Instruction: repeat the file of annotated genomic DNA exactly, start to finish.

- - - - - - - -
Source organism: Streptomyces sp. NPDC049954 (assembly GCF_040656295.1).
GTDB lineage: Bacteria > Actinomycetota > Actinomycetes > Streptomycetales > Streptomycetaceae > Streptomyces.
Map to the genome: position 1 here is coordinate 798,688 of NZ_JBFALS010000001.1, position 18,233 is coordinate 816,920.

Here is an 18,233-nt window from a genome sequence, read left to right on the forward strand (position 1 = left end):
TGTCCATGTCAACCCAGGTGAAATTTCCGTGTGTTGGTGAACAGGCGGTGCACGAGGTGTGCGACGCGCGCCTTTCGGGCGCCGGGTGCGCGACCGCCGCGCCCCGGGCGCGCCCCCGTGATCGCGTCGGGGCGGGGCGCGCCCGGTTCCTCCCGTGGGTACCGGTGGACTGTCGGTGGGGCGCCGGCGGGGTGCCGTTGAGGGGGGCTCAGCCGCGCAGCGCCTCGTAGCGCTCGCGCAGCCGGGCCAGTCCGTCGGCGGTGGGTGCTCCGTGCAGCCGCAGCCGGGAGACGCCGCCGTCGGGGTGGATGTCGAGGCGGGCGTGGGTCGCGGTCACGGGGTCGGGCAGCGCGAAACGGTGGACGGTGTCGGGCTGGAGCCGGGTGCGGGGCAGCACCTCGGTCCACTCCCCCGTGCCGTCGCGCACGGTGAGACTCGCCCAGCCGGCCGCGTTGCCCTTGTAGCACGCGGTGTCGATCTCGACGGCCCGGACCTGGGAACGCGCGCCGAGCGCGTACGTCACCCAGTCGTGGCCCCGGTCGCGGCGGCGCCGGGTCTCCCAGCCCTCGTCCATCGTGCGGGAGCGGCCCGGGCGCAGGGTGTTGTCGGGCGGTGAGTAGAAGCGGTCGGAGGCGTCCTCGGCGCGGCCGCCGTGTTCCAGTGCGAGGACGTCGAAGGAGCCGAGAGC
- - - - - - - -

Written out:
Source organism: Streptomyces sp. NPDC049954 (assembly GCF_040656295.1).
GTDB lineage: Bacteria > Actinomycetota > Actinomycetes > Streptomycetales > Streptomycetaceae > Streptomyces.
Map to the genome: position 1 here is coordinate 798,688 of NZ_JBFALS010000001.1, position 18,233 is coordinate 816,920.

Here is an 18,233-nt window from a genome sequence, read left to right on the forward strand (position 1 = left end):
TGTCCATGTCAACCCAGGTGAAATTTCCGTGTGTTGGTGAACAGGCGGTGCACGAGGTGTGCGACGCGCGCCTTTCGGGCGCCGGGTGCGCGACCGCCGCGCCCCGGGCGCGCCCCCGTGATCGCGTCGGGGCGGGGCGCGCCCGGTTCCTCCCGTGGGTACCGGTGGACTGTCGGTGGGGCGCCGGCGGGGTGCCGTTGAGGGGGGCTCAGCCGCGCAGCGCCTCGTAGCGCTCGCGCAGCCGGGCCAGTCCGTCGGCGGTGGGTGCTCCGTGCAGCCGCAGCCGGGAGACGCCGCCGTCGGGGTGGATGTCGAGGCGGGCGTGGGTCGCGGTCACGGGGTCGGGCAGCGCGAAACGGTGGACGGTGTCGGGCTGGAGCCGGGTGCGGGGCAGCACCTCGGTCCACTCCCCCGTGCCGTCGCGCACGGTGAGACTCGCCCAGCCGGCCGCGTTGCCCTTGTAGCACGCGGTGTCGATCTCGACGGCCCGGACCTGGGAACGCGCGCCGAGCGCGTACGTCACCCAGTCGTGGCCCCGGTCGCGGCGGCGCCGGGTCTCCCAGCCCTCGTCCATCGTGCGGGAGCGGCCCGGGCGCAGGGTGTTGTCGGGCGGTGAGTAGAAGCGGTCGGAGGCGTCCTCGGCGCGGCCGCCGTGTTCCAGTGCGAGGACGTCGAAGGAGCCGAGAGC